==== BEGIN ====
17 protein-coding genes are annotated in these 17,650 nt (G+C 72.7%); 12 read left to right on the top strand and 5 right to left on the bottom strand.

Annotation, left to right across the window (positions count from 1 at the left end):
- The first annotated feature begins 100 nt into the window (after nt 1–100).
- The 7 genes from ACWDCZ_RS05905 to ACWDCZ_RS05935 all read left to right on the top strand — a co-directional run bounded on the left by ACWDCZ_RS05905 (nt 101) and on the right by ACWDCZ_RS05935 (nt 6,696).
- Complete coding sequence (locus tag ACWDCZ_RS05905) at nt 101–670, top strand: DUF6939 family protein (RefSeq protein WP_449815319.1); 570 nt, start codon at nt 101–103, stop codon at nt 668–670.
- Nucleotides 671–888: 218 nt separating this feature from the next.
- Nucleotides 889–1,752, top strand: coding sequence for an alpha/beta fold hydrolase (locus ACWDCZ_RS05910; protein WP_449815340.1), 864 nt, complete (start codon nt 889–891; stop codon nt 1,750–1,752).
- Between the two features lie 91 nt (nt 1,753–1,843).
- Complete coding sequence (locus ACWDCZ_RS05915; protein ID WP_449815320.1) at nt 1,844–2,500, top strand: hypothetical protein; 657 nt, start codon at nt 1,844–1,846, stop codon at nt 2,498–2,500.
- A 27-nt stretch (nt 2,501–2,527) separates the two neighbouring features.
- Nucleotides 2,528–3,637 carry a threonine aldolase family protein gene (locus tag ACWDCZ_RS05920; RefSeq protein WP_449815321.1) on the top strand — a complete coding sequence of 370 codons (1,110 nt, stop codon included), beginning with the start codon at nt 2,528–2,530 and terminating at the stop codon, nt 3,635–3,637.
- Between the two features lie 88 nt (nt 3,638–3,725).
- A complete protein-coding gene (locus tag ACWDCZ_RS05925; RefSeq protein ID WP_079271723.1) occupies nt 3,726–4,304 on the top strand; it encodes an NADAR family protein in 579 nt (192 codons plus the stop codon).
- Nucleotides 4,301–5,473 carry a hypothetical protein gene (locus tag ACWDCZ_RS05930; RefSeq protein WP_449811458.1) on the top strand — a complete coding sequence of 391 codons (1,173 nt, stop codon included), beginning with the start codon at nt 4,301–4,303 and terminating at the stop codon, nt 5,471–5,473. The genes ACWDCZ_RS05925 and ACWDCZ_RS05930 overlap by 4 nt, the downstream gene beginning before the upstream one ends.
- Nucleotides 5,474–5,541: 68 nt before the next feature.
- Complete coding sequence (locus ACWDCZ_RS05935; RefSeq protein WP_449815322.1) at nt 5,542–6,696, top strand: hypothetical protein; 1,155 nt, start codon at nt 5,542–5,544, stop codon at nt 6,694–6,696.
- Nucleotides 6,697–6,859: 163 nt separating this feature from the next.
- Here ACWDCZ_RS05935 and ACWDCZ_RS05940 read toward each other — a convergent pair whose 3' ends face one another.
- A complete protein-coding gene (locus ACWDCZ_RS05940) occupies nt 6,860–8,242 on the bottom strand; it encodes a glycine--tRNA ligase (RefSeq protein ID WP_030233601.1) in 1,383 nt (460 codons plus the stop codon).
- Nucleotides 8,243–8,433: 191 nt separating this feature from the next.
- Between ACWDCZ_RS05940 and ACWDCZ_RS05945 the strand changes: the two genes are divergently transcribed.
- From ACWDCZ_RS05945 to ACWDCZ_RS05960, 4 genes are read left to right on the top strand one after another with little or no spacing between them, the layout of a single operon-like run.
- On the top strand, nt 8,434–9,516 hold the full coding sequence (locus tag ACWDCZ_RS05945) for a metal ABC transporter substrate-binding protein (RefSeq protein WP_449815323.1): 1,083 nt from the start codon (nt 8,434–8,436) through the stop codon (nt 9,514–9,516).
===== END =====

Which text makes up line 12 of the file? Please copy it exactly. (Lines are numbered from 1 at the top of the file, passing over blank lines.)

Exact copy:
- Between the two features lie 88 nt (nt 3,638–3,725).